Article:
Emma punched the lock and chained the bolt. Breath shuddered through her chest as she watched Ethan sprint to his car, gun the engine, and take off down the street. Emma col apsed onto the Mercers\' staircase, clutching her knees to her chest. Someone had been out there. She paced into the den, only slightly comforted by the sight of her friends sleeping, completely unaware of whoever was lurking outside. Emma\'s eyes flickered across the room, taking in the objects that\'d become so familiar the porcelain cactus, the framed photo of Sutton and Laurel at the Grand Canyon, the ikat-print ashtray that sat on the coffee table, even though no one in the family smoked. A shadow moved across the porch light and cast an outline against the drawn blinds. Emma froze. This couldn\'t be happening. She pressed her body flat against Sutton\'s navy-and-white striped sleeping bag. She\'d locked the front door, but what about the rest of the house?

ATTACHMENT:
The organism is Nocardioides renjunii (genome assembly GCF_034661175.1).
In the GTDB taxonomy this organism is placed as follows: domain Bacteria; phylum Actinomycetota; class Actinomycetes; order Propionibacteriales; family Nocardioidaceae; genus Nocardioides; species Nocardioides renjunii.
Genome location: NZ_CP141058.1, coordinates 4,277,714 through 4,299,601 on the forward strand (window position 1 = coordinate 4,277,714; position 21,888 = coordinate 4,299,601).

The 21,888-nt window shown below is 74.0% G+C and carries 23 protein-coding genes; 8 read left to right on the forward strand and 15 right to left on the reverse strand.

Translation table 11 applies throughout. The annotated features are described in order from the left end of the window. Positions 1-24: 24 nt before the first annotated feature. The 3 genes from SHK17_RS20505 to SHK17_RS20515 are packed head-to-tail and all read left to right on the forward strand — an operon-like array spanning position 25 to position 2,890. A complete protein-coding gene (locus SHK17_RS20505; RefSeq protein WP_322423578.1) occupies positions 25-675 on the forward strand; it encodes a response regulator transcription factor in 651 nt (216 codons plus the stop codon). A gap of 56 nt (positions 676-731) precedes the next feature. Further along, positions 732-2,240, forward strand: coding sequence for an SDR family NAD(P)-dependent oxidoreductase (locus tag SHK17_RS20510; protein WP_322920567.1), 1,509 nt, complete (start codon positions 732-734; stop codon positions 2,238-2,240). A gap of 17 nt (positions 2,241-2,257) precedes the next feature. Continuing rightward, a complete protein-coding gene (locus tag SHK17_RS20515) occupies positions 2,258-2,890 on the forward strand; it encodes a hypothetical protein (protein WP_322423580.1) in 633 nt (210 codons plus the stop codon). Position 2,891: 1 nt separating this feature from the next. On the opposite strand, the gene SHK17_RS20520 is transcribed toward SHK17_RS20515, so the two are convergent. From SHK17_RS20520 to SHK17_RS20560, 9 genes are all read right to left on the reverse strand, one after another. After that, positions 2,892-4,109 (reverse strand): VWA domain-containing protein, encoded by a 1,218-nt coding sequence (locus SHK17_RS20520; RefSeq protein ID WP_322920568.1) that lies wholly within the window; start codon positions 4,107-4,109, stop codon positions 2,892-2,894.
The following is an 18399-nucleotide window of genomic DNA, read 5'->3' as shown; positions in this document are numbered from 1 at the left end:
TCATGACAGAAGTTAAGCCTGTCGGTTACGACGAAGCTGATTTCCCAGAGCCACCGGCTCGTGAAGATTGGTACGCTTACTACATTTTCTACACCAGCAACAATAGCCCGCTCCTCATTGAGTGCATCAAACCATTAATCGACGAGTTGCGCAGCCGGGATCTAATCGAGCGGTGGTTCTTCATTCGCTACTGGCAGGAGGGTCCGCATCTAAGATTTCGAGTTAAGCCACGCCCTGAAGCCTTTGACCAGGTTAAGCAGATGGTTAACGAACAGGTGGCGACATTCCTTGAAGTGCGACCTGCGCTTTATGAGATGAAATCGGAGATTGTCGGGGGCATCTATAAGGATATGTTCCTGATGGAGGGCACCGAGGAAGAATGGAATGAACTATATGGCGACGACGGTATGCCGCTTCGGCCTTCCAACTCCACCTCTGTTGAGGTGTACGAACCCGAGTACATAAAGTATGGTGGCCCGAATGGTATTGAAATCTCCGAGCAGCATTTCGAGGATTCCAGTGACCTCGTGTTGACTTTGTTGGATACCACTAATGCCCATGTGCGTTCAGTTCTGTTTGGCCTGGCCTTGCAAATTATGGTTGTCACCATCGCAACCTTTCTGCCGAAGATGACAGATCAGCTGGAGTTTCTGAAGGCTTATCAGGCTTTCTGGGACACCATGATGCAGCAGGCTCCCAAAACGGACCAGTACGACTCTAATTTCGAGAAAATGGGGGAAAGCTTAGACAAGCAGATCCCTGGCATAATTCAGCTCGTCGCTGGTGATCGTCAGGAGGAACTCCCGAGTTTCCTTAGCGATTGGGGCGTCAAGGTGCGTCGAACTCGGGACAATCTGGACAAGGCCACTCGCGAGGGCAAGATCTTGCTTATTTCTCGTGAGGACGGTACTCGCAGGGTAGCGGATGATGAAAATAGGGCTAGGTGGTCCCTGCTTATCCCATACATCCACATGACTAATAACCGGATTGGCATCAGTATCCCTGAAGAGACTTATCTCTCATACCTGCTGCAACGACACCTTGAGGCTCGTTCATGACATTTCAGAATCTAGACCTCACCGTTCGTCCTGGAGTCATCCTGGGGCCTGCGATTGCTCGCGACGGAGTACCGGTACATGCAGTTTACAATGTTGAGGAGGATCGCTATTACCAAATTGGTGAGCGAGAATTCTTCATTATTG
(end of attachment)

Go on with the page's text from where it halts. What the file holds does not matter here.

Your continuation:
Emma lay stil , listening to the sounds of her friends breathing, counting their inhales and exhales. Moments turned into minutes. She scrunched her toes against an itchy wool throw blanket and counted to one hundred before jumping up, hopping over Laurel and Charlotte, and padding back into the hal way. The marble was cold against her bare feet as she crept up the steps. She needed to lock the window in Sutton\'s room the one that was so easily accessible by the oak tree outside. She might not be able to reach the lowest branch from the ground, but anyone over six feet could.
At the top of the steps, she peered into the shadowy doorway at the end of the hal . Her feet inched across the carpet. She clutched Sutton\'s thin pajama pants and tried to slow her breathing as she stepped into the darkness of Sutton\'s room. Goose bumps rose on her bare arms as a cool breeze swirled around her body.
The window was wide open.
Moonlight spil ed across Sutton\'s light blue sheets and the glossy magazine next to her bed. Emma took a smal step backward and thudded into something warm and hard. She tried to scream, but the sound was muffled against the hand that suddenly wrapped over her mouth. Another hand was on her waist, pul ing her body tight and holding her stil no matter how hard she tried to break free.